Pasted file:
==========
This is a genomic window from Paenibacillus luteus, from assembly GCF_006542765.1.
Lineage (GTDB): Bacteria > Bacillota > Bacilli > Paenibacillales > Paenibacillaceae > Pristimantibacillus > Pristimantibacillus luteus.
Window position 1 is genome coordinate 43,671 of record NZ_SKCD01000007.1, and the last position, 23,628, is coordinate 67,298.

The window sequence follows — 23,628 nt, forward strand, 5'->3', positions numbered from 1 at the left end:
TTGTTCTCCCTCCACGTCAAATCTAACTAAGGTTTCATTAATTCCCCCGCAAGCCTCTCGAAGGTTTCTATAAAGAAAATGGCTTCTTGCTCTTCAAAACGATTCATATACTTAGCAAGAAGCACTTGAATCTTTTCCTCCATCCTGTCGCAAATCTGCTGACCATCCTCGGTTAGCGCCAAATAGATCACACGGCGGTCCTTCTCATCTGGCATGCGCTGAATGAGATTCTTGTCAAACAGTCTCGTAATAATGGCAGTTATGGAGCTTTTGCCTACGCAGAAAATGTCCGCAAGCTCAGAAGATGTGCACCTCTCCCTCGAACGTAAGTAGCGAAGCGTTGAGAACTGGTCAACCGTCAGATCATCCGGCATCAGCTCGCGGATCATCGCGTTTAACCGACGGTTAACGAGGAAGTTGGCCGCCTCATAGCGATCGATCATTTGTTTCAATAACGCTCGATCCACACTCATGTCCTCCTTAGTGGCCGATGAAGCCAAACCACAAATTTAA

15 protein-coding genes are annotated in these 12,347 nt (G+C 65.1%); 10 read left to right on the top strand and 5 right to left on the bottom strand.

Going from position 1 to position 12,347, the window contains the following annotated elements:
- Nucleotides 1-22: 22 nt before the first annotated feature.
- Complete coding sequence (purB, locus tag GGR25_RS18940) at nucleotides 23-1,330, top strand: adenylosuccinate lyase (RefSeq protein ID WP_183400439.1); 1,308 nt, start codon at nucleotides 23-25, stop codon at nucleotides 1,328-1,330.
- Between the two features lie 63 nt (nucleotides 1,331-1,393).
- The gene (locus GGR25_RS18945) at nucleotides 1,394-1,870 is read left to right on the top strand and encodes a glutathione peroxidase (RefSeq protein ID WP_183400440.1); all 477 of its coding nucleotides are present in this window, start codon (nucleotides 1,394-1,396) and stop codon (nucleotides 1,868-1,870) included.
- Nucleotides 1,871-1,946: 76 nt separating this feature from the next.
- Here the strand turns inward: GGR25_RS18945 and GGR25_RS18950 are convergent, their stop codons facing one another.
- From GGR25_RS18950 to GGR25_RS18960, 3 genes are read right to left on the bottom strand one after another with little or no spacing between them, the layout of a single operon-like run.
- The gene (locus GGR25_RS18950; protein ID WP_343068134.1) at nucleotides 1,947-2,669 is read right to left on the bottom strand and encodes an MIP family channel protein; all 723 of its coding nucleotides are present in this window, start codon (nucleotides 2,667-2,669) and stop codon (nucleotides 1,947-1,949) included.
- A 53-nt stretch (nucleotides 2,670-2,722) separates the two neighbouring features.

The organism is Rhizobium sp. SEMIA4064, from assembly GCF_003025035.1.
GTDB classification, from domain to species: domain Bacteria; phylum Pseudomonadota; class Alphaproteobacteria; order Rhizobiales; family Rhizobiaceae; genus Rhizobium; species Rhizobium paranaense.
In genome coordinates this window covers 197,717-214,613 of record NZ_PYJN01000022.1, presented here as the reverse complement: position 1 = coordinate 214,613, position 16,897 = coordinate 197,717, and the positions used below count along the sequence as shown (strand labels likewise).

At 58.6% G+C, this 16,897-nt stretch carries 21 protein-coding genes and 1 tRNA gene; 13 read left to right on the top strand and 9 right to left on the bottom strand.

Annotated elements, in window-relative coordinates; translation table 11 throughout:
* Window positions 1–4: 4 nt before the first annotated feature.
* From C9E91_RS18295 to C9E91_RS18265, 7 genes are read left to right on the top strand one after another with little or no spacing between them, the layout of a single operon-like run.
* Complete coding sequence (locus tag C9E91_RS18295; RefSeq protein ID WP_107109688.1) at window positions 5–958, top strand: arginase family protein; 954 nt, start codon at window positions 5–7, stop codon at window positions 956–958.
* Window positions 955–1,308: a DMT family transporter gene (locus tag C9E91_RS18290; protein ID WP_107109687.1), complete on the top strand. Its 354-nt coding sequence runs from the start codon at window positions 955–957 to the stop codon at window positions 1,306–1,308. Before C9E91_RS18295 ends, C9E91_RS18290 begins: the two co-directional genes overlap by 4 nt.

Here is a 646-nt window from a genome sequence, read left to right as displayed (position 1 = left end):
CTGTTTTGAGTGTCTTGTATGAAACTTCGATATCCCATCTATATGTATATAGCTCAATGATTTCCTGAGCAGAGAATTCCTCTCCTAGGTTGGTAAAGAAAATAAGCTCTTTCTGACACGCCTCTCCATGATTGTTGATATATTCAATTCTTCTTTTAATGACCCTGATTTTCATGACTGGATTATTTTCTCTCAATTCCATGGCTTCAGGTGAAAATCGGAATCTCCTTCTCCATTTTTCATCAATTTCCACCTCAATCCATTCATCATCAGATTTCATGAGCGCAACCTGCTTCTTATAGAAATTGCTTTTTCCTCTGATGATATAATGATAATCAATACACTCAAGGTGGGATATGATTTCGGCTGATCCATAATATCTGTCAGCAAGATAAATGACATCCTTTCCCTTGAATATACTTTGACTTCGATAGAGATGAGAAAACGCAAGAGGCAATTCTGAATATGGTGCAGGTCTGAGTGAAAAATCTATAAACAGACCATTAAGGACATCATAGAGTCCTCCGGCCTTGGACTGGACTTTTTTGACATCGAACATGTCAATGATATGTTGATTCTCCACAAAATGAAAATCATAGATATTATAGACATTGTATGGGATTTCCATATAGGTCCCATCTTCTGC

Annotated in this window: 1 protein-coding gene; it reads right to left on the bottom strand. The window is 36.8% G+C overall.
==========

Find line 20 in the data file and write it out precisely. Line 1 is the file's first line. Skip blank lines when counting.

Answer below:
At 58.6% G+C, this 16,897-nt stretch carries 21 protein-coding genes and 1 tRNA gene; 13 read left to right on the top strand and 9 right to left on the bottom strand.